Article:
Humans have always worked in a tight-knit team, playing to each unique person’s skillsets. While mainstream media may portray an illusion of separation, we have more tools than ever to stay connected and collaborate together. Starting a side-project that could snowball into your main gig is a great way to connect with your passions or simply invite more meaning into your work/life balance.
Maybe you want to start a community garden. Maybe it’s a website serving your local community. Perhaps you simply want to bring together like-minded people. If you’ve had ideas swimming in your head for years but nothing seems to stick, it’s time to find the right team to work with and support you in grounding these ideas.
The best teammates to start a new project with are those with whom you share a deep personal connection. This is the key catalyst for trust. It helps if your teammates are bought into the vision, but it’s likely that the vision will constantly change. Instead, find people who display the same values as you.
Whatever your unique calling may be, here’s a few tips to explore on your journey to lead a team:
1. Choose your favorite idea or specific vision and talk about it… as much as you can.
First, it’s important to be clear about the project that you want to bring into the physical world. Your friends and acquaintances are great mirrors for feedback. If people’s faces keep going blank when you’re sharing, try tweaking your story or message and identify how to be concise with your vision. Less is more.
2. Be available to expand your vision with others.
If you’re serious about starting a new project, you’re going to need chunks of free time to make connections, map out your resources and spend time with others working out the details. Find ways to free up time so you have no excuse to procrastinate.
3. Live a life and create experiences for others that embody your values.
List out your values and identify how you are living them out daily. The more this happens the more you will attract others who want to live similarly. Organizing gatherings with your own twist is an effective way to connect deeper or meet those you’re meant to meet.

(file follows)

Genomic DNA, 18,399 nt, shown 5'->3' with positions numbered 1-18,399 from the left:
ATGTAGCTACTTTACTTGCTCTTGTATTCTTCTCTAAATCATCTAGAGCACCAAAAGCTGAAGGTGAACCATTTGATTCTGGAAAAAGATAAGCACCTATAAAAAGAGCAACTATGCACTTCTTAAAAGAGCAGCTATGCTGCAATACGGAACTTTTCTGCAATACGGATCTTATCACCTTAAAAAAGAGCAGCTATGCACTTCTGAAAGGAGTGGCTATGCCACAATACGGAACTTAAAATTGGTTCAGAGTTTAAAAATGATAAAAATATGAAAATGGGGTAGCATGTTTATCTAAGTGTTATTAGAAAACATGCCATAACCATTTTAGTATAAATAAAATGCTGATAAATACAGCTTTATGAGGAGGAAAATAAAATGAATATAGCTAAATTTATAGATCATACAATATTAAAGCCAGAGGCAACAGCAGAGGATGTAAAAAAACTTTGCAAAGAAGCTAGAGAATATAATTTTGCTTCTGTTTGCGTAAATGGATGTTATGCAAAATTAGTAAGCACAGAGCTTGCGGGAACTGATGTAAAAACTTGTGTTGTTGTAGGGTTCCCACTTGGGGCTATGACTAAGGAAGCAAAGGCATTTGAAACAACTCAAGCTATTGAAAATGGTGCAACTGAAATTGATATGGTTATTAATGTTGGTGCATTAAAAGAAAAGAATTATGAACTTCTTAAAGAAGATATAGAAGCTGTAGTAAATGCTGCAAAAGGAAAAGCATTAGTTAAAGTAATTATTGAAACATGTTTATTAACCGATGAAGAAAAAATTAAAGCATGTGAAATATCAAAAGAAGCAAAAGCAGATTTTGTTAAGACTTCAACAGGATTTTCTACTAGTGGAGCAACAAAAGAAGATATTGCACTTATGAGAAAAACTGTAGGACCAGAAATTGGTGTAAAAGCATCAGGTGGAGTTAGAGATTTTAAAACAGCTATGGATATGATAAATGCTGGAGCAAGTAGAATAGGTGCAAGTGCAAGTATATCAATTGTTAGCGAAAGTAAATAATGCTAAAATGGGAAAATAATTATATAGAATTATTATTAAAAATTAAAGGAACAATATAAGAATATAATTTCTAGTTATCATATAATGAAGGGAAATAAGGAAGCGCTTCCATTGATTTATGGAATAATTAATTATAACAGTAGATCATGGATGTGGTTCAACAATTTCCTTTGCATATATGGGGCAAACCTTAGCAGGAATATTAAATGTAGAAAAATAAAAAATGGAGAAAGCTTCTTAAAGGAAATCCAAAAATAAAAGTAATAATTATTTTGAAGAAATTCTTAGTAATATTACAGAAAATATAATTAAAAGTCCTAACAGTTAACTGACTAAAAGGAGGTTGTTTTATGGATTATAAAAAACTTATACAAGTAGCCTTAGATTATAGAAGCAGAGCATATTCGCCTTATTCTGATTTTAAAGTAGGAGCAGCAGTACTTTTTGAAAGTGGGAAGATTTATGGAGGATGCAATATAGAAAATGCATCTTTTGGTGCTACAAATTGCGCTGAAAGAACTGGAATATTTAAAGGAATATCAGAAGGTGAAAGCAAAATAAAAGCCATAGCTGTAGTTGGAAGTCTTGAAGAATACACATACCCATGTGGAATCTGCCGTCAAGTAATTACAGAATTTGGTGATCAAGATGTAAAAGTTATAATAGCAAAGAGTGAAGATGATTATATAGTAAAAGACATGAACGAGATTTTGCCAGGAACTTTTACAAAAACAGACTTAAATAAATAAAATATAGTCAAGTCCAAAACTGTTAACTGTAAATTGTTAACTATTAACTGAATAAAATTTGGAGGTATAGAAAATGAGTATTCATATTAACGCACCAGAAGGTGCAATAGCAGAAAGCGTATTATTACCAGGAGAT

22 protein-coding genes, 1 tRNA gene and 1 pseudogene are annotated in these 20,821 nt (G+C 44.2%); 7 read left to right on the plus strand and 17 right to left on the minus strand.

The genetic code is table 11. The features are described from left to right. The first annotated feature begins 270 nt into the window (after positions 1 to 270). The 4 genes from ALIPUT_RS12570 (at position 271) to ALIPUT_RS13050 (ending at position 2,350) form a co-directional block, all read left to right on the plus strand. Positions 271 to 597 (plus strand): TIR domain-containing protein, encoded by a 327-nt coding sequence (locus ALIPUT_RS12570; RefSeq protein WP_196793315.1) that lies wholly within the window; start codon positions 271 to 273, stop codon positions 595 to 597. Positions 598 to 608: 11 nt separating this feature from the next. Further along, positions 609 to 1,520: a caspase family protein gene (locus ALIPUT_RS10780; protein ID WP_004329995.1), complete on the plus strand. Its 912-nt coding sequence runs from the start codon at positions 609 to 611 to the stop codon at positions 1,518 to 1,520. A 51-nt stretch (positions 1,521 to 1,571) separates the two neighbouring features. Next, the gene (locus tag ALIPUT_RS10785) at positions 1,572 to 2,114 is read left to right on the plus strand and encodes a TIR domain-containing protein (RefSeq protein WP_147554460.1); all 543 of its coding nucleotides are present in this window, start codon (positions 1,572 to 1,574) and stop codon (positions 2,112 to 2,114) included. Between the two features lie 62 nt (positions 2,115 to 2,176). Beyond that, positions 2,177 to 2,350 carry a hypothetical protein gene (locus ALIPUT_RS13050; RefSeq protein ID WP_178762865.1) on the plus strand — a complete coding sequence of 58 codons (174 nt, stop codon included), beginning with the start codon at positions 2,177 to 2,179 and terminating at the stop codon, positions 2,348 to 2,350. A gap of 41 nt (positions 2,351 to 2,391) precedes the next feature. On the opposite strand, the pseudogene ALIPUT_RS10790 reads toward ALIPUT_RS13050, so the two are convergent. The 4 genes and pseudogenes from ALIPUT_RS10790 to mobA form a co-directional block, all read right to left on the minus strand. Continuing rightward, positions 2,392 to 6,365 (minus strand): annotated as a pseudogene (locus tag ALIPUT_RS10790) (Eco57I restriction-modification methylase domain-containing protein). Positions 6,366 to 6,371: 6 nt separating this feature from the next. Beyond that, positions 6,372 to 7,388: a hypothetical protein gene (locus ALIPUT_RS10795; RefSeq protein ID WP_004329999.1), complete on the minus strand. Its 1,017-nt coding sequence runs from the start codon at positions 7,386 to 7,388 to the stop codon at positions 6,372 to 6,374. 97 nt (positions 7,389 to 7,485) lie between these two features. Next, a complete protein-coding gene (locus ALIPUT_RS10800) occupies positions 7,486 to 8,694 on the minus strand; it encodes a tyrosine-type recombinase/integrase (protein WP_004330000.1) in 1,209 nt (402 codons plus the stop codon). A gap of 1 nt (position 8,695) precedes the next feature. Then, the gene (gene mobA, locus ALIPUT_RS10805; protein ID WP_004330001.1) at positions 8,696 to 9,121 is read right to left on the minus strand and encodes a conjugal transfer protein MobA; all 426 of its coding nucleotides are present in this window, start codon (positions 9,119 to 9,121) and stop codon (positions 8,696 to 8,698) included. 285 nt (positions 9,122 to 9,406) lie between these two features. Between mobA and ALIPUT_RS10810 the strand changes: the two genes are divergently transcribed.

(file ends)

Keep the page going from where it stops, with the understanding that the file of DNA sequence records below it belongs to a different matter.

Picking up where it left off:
Think: potlucks, picnics in the park, game/improv nights, or bring your favorite personal development practices to an event space. For example, I started throwing eye gazing workshops when I was traveling, now I organize monthly regenerative leadership gatherings in Southern California.
4. Find people with diverse and complementary skillsets.
Remember that it might be easiest to jive with those who are similar to you but those who think different could be just the counterbalance your project needs. The most effective teams are diverse, just like a resilient and biodiverse ecosystem.
5. Identify your community “glue.”
Once you start consistently hanging out and diving into fun brainstorming sessions with new allies, identify what it is that originally keeps you together. What do you enjoy doing together? What shared practices do you enjoy? It could be spending time in nature, dancing, geeking out over spreadsheets, tea.. Anything! Just know what it is so you can continue the magic.
6. Have communication channels ready to go.
Know how your best reached and see if the team can get onboard with using that channel. It could be email, Facebook Messenger, texts, calls; whatever it is streamlining the process will keep communication and headaches at bay. Eventually if your project grows you could stay in contact using Slack, a private instant messenger for your team.
7. Accept feedback and apply self regulation
A young team will often provide immense personal growth for everyone involved. Even if there are growing pains, see what feedback is there for you and continue to adapt. Using practices such as Non-Violent Communication will support healthy relationships within your team.
Starting a new project could be a massive lifestyle shift. Not everyone has the visionary or entrepreneur archetype, and that’s ok. Be true to who you are. Enjoy the journey and don’t become obsessed with the outcome: the only certainty is change and that you’ll learn something from your evolving experience.
Bryan Arturo balances a life interconnected between nature and technology as a community organizer, facilitator and entrepreneur. He is a permaculture land steward who has lived and worked at over 20 regenerative communities until he landed at his ideal match, East End Eden in Ojai, CA.
Bryan has led retreats and workshops all over the world that led him to co-found Earth Journeys and The Sustainable Living Tour. The annual tour takes 30 change-makers to SoCal’s leading eco-education hubs on a biofuel bus. Bryan’s gentle-strength makes him an adaptable facilitator.